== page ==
“You and I travel to the beat of a different drum.” Different Drum, by Michael Nesmith
In a week dominated by devastation in the Nation’s tornado alley, it was easy to miss the news that Ray Manzarek, keyboardist for the Doors, had died. While Jim Morrison defined the Doors’ image with his flamboyant stage presence and apocalyptic lyrics, Manzarek defined the band’s sound, lending baroque classical flourishes to the definitive Doors song Light My Fire and propulsive jazz inflected stylings to many other of the band’s hits.
While Manzarek is best remembered for his music, his obituary also contains a Softrights-worthy footnote about a long simmering, and sometimes roiling, trademark dispute over rights in the Doors name, As reported in Billboard back in 2008, the four members of the Doors, Morrison, Manzarek, guitarist Robby Krieger, and drummer John Densmore, signed a pact in 1970 that gave each of them veto power over any business deal. According to Billboard, the four Doors inked that agreement after a nasty battle about whether to let Buick use “Light My Fire” in a television commercial,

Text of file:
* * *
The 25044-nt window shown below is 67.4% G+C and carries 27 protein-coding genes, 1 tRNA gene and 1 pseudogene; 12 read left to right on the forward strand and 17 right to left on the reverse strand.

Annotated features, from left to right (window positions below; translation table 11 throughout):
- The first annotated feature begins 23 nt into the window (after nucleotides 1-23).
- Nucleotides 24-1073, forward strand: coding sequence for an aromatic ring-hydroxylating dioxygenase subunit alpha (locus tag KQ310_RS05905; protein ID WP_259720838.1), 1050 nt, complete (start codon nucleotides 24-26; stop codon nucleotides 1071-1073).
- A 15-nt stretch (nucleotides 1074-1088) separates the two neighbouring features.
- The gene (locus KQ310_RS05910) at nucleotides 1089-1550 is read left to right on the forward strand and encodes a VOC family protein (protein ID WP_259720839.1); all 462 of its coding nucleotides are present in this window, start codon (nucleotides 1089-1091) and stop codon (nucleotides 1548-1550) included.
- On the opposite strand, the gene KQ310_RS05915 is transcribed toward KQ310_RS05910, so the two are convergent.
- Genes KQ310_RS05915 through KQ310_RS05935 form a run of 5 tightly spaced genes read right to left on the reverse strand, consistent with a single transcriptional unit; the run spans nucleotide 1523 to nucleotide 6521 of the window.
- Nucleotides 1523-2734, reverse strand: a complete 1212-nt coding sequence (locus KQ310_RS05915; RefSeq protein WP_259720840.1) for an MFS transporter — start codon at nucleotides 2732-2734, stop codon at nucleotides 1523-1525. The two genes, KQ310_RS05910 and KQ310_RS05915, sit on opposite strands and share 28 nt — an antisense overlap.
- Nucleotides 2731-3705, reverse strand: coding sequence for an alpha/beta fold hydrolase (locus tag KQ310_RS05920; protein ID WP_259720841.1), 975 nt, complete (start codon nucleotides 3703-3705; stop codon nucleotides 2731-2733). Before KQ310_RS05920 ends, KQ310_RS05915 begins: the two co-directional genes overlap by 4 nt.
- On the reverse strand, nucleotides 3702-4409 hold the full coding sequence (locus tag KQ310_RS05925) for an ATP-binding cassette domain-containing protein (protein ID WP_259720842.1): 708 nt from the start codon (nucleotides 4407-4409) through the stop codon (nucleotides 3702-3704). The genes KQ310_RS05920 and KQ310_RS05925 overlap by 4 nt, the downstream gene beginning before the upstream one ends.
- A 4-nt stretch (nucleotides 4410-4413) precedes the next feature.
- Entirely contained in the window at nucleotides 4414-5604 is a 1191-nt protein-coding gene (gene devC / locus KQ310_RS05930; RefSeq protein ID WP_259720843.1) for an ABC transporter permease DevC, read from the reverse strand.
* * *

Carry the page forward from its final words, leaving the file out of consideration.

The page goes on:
After Jim Morrison died in 1974, the remaining Doors remained largely, well, dormant. But in 2002, Manzarek and Krieger itched to return to the stage. They tried coaxing Densmore to reunite the band. Densmore declined. And though he took no issue with Ray and Robby performing the band’s music, using the Doors name was another story. “You can’t call yourselves the Doors because you can’t have the Doors without Jim Morrison,” Densmore’s lawyer was quoted as saying. And when lawyers are quoted, that means only one thing–a lawsuit.
Yes, despite Densmore’s protest, Manzarek and Krieger hit the road calling themselves the Doors of the 21st Century. The tour reportedly earned them $3.2 million, none of which they shared with Densmore or Morrison’s estate. So Densmore and Morrison’s representative sued and won, blocking further use of the Doors name and getting over $5 million in damages and costs.
Manzarek and Krieger continued to perform together, calling themselves Riders On The Storm, and later, Manzarek and Krieger, with Densmore continuing to be the lone holdout to any commercial use of the Doors name or music (he reportedly vetoed a $15 million deal to use “Light My Fire” in a Cadillac commercial). Shortly before Manzarek’s death, however, Densmore hinted publicly that the three surviving members might at last reunite. But with the drummer finally singing a different tune, fate, not a court, has intervened to shut the Doors.
QUOTE OF THE DAY: “There are things known and things unknown and in between are the doors.” Jim Morrison